The attempt to establish a policy for monitoring global Internet has gone flat, after many Western countries showed against giving too much power to the United Nations .
Delegates from the U.S., UK, Australia and other countries expressed during the conference of the International Telecommunication Union (ITU) Dubai UN in its rejection of the new wording of the treaty governing international telephone calls and data traffic.
“With great sadness and a feeling of loss of opportunity, the United States must communicate to sign the agreement in its current form, “said the U.S. ambassador, Terry Kramer, at the meeting of the ITU.
Although other countries to sign the treaty, the absence of most of the major economies means that the document , and diluted to meet much of the West, will have little practical force. However, “going to cause some legal problems between countries that have signed and not” said a South American delegate, who declined to be identified.
On one hand, the ITU meeting had triggered the alarm about a possible legitimacy of censorship and Internet surveillance by governments . Furthermore, the failure to reach an agreement could increase the possibility of the Internet work very differently in different regions of the globe.
“Maybe in the future we could end up with a fragmented Internet” , said the Deputy Andrey Mukhanov , a senior international official of the Russian Ministry of Telecommunications. “That would be bad for everyone, and I hope our American and European colleagues come to a constructive position”.
Delegates from the United States and other countries said they would continue pushing other international meetings in support of what they calla “multilateral model” , to set standards.
Need more ITU competition?
Countries seeking more comepetencias for ITU Internet itself reacted with some bitterness at the failure to reach a consensus.
The head of the delegation of the Arab countries , Tariq al-Awadhi said his group had been “betrayed” by the U.S. after having reached a compromise agreement, which was carrying Internet matters to a nonbinding resolution. He also said that the ITU should be part of a multi-stakeholder model.
“Unfortunately, countries have broken the compromise package and have totally destroyed” , Awadhi said. “We’ve given everything and have not received anything.”
Awadhi said the treaty should have covered all forms of telecommunications, including voice over Internet protocol and instant messaging-based services . “They are using the telecommunications network and the use of telecommunications services,” he said.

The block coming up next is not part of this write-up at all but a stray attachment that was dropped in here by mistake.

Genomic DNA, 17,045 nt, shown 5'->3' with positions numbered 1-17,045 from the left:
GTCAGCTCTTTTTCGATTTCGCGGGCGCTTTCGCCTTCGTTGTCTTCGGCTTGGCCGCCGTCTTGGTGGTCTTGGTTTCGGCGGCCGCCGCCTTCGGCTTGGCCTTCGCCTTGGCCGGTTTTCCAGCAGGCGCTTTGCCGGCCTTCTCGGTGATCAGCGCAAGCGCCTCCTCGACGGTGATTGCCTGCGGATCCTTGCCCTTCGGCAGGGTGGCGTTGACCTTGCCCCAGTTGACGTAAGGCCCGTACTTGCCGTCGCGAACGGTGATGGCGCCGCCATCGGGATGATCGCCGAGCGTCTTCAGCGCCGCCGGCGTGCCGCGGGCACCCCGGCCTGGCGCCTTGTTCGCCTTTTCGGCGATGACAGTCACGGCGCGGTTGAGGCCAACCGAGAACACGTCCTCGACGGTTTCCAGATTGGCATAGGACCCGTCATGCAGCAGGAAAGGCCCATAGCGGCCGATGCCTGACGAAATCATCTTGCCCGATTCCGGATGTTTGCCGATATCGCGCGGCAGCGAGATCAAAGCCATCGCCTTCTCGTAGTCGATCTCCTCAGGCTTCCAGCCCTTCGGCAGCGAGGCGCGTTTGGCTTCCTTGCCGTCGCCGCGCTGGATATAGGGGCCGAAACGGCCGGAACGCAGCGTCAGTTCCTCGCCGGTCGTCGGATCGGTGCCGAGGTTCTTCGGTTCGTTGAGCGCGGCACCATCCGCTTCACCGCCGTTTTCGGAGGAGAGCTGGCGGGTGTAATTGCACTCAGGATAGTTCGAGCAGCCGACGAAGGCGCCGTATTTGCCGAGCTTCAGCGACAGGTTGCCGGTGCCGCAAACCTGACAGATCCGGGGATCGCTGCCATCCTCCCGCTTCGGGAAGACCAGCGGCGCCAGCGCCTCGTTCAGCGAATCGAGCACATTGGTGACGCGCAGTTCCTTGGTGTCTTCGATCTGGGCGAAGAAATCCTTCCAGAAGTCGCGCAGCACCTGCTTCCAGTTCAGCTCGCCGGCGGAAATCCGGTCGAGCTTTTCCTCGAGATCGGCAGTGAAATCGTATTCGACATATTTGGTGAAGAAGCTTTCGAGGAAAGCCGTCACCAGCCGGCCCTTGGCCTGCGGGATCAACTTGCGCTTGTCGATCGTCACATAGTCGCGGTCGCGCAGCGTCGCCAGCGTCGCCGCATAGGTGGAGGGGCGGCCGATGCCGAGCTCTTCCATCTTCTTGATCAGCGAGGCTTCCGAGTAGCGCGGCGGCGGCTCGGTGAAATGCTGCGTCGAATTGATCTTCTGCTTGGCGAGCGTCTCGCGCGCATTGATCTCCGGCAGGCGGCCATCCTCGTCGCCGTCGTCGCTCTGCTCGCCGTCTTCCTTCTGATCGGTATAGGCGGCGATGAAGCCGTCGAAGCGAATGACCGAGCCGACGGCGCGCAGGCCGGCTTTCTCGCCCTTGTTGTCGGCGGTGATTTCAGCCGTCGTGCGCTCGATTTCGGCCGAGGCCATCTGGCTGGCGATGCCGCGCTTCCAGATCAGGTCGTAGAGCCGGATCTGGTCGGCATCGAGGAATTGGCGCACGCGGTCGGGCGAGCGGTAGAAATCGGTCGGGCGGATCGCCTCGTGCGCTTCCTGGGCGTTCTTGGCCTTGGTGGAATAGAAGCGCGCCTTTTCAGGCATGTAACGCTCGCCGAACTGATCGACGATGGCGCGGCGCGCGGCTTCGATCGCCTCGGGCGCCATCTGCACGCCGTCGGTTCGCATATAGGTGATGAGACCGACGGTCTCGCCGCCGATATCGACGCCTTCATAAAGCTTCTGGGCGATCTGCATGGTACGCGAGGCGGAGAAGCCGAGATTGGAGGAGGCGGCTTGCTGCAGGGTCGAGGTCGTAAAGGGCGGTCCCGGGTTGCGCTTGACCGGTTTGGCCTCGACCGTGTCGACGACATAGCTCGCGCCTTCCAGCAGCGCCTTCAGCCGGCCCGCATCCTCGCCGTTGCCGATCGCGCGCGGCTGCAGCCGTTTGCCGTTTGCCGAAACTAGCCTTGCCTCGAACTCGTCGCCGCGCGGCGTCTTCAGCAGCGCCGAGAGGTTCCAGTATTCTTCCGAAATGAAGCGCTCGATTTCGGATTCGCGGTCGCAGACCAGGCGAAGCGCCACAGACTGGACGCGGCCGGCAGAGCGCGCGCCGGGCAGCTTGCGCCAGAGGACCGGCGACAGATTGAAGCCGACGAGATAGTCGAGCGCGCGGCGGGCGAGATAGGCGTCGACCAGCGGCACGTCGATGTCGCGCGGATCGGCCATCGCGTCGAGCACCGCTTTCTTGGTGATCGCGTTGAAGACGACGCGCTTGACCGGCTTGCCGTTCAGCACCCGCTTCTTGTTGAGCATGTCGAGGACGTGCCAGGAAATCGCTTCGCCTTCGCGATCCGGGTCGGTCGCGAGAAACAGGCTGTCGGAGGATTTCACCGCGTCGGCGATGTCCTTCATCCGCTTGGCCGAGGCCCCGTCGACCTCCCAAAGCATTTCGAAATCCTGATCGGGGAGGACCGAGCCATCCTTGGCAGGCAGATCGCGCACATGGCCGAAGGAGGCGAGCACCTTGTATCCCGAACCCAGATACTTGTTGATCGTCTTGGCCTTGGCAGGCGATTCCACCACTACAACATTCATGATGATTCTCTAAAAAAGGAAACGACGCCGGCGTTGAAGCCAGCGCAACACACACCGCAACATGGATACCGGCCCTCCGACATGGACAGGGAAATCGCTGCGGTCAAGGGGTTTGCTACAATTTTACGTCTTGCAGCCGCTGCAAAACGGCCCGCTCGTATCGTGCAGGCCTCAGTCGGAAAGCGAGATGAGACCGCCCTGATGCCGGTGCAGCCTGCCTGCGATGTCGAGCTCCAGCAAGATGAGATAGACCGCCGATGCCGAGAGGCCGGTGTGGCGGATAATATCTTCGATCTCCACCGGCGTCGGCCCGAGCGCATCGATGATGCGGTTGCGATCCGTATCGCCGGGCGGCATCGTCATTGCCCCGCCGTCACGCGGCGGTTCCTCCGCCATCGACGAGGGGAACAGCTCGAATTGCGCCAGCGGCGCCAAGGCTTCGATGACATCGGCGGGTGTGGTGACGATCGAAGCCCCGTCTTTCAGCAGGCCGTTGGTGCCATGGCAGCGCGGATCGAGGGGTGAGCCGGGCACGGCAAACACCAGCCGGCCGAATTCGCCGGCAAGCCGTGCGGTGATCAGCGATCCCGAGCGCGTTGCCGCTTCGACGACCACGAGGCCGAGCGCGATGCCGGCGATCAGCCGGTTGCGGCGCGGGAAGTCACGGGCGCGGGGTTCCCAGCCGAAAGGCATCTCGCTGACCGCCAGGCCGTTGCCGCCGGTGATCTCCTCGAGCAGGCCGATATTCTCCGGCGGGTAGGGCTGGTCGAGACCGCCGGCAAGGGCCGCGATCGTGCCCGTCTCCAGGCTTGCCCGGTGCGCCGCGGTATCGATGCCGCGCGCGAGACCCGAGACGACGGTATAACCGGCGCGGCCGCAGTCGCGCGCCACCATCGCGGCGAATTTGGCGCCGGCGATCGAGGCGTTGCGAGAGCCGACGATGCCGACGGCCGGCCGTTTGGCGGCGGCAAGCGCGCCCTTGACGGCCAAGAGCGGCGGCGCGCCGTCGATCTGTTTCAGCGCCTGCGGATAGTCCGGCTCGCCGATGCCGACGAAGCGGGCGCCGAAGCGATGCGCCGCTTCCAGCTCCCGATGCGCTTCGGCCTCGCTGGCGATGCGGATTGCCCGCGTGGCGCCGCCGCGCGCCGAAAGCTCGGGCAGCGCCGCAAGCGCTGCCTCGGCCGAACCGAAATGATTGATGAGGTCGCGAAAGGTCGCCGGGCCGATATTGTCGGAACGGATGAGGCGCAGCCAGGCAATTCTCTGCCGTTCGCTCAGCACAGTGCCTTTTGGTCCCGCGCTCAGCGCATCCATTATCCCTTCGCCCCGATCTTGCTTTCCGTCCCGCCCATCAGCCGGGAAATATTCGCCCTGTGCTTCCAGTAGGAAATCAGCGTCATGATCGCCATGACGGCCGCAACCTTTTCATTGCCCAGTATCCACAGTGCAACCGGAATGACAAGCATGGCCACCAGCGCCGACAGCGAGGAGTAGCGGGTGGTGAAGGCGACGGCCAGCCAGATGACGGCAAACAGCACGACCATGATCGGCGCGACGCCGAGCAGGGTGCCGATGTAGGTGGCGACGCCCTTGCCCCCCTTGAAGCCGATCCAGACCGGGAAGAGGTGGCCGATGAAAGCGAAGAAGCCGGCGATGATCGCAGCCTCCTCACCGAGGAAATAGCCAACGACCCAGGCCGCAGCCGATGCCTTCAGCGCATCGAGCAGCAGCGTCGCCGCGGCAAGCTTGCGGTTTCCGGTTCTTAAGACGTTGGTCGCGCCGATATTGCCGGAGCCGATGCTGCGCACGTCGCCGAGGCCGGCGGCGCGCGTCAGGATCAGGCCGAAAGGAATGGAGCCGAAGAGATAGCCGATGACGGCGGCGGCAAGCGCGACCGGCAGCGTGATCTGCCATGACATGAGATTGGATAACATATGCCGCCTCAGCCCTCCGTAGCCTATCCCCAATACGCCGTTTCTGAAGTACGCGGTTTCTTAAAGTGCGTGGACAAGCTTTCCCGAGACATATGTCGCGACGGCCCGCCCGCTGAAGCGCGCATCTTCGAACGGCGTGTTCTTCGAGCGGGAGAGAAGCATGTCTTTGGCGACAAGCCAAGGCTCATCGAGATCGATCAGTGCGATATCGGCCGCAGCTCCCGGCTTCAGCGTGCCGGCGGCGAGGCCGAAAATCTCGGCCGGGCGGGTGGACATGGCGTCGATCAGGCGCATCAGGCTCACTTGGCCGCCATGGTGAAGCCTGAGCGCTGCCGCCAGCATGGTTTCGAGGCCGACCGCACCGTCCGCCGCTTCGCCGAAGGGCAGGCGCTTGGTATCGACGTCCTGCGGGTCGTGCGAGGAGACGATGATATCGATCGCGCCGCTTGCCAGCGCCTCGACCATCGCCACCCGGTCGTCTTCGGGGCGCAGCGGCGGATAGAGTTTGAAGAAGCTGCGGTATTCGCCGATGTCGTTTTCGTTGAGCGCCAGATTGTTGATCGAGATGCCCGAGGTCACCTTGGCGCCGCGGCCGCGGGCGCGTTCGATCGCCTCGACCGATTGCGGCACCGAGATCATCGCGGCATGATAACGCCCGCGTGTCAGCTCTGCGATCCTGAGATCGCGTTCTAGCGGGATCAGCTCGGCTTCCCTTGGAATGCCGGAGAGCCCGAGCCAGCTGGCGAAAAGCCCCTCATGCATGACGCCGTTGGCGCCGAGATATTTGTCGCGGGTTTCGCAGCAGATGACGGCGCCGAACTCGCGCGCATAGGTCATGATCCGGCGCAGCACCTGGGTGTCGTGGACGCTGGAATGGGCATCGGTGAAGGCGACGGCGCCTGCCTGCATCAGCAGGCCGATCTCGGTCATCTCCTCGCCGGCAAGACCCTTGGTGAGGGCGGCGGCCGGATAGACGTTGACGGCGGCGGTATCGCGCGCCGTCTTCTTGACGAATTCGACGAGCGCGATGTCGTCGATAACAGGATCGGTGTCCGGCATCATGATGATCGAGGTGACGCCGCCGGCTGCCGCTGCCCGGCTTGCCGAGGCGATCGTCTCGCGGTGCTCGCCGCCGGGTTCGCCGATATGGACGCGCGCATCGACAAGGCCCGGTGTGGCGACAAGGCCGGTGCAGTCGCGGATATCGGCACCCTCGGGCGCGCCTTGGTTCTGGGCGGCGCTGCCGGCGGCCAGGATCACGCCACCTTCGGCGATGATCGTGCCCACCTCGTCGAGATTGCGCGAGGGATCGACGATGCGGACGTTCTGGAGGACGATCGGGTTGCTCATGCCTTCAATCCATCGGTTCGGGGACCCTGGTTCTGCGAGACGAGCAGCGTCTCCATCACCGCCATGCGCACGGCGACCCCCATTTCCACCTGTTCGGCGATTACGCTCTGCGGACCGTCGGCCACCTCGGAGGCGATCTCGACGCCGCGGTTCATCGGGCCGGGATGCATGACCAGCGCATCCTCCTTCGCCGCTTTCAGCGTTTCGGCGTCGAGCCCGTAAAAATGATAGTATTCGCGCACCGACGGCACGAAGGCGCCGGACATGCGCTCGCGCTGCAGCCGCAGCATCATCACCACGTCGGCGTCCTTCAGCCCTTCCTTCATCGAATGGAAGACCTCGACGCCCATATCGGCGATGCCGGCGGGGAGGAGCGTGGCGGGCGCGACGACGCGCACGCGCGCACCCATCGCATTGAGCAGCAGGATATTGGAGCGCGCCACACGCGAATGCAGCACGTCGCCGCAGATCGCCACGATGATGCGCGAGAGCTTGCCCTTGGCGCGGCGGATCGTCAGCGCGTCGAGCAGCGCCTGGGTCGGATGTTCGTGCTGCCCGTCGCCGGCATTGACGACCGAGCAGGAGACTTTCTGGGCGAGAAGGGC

Meanwhile, Kramer told the press that the United States had negotiated in good faith, but there were several issues that made it impossible for an agreement, including the recognition of competencies on the Internet to ITU.
For example, more power with respect to the reduction of spam, known as’ spam’-opened the door to the supervision of the government andblocking political or religious messages .
One of the main reasons for U.S. opposition, a clause that could have given to third countries the right to manage Internet addresses, disappeared at the first opportunity.
Defeat for ITU
The almost null result of the conference is seen as a defeat for the ITU and the Secretary-General, Hamadoun Touré , who had previously predicted that the Conference would regulation (albeit minimums) to Internet.
Nevertheless, Touré says that this 12-day meeting “has attracted unprecedented public attention to the different perspectives and important governing global communications.”
Countries that do not sign are most Western European nations along with Canada, the Philippines, Poland, Egypt, Kenya and the Czech Republic . The U.S. bloc approved the proposal of the African Group to add a sentence in a treaty on human rights.
Delegates reported that Western actually has reintroduced a controversial proposal which states that no country can allow another denied access to their communication networks , a move that stretched them too in the political field.
” We prefer that no resolution on the Internet at all , and I am extremely concerned that the newly approved language opens that possibility to the Internet and their content, “said the head of the delegation of the United Kingdom, Simon Towler, after the proposal Africa was approved.